Hewlett-Packard Company (HP) is an American multinational information technology corporation that provides products, technologies, software, solutions and services to consumers, small- and medium-sized businesses (SMBs) and large enterprises, including customers in the government, health and education sectors.
HP replaces PC chief amid slump
Bloomberg in New York
Hewlett-Packard chief executive Meg Whitman is reorganising the personal computer business, replacing long-time head Todd Bradley with one of his deputies as she strives to overcome a worsening global industry slump.
Bradley is becoming executive vice-president for strategic growth, charged with expanding in China and forming alliances with start-ups around the world.
Dion Weisler, hired by Bradley last year from Lenovo to lead personal computers and printing in Asia, is assuming global responsibility for those units.
Whitman is working to turn around HP after seven consecutive quarters of declining sales and years of management tumult and strategic missteps.
While the company overtook Dell to reclaim the top position in personal computers for six years under Bradley, it has been slow to follow users in their shift away from desktop machines to smartphones and tablets.
"Todd went from running half of HP to looking at little companies, which seems like a demotion," said Brian Marshall, an analyst at ISI. "Weisler isn't a known entity on the street but is battle-tested and worked at a high level job at Lenovo."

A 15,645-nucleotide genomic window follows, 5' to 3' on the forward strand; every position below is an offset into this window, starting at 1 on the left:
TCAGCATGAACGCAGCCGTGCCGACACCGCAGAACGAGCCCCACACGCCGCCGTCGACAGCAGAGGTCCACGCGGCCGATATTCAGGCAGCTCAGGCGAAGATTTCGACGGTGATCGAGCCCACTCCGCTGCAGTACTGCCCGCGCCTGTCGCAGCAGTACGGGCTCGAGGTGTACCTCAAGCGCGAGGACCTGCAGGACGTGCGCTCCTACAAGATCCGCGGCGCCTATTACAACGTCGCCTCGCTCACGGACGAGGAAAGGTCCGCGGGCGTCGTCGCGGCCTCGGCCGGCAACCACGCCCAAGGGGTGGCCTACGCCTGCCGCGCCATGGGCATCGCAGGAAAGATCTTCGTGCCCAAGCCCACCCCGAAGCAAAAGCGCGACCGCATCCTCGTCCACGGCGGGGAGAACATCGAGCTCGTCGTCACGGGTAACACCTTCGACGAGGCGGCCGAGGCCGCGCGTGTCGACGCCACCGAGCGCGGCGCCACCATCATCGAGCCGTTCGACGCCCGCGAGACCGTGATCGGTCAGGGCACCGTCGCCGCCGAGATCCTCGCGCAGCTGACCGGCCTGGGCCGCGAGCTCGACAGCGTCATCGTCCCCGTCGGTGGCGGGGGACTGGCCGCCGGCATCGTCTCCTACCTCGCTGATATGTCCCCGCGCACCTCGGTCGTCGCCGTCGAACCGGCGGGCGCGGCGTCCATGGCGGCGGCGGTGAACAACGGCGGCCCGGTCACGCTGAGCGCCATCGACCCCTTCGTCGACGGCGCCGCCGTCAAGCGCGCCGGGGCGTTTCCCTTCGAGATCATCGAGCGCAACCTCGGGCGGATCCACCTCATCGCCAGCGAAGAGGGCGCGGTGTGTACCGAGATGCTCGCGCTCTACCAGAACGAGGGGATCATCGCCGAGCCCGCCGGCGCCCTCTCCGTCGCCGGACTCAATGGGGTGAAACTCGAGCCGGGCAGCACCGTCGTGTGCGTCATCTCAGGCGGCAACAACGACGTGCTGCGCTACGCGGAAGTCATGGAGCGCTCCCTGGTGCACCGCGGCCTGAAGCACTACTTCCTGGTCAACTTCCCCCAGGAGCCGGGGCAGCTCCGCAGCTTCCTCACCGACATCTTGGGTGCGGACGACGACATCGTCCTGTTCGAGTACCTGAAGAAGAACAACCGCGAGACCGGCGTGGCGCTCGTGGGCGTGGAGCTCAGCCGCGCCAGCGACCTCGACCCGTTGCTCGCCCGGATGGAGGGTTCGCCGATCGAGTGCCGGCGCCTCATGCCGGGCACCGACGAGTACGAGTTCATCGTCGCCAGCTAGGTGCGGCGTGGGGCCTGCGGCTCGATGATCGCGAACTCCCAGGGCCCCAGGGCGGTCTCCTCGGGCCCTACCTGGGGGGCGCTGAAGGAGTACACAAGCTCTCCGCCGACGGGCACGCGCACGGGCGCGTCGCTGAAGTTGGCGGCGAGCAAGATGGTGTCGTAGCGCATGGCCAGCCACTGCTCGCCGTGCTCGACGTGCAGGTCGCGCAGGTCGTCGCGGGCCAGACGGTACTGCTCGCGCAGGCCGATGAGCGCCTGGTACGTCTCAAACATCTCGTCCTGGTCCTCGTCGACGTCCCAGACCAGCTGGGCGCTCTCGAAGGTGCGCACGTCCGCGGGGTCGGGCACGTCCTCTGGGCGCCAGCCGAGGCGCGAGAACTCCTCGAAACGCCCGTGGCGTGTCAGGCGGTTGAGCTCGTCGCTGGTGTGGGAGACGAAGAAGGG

Under former chief executive Leo Apotheker, HP weighed a spin-off of the personal-computer division - a proposal that Whitman scrapped. The company still plans to keep the computer and printing divisions, a spokesman said, adding the job change represented "a lateral move" for Bradley.
Former chief executive Mark Hurd brought Bradley to the company in 2005 from PalmOne to help establish the personal computer business as a separate unit from printing, a decision that was reversed last year by Whitman. She placed Bradley in charge of both businesses after deciding against Apotheker's spin-off proposal as part of a turnaround effort.
Each pivot in the direction of the computing business has made HP's customers uncertain about the brand, exacerbating the effects of the global slump.
"Bradley has made a series of strategic mistakes; his departure should have happened long before," Trip Chowdhry, an analyst at Global Equities Research, wrote in a report.
Among other shortcomings, Bradley had been overly reliant on machines running Microsoft's new Windows 8 software, which had not caught on with consumers, Chowdhry said.
While printers and personal computers generated sales of US$60.1 billion for HP in the past financial year, or half of all revenue, they contributed 60 per cent of sales in the 2005 fiscal year.
Lenovo overtook HP to claim the top spot in the personal computer market last year.
Global computer shipments fell 14 per cent in the first quarter.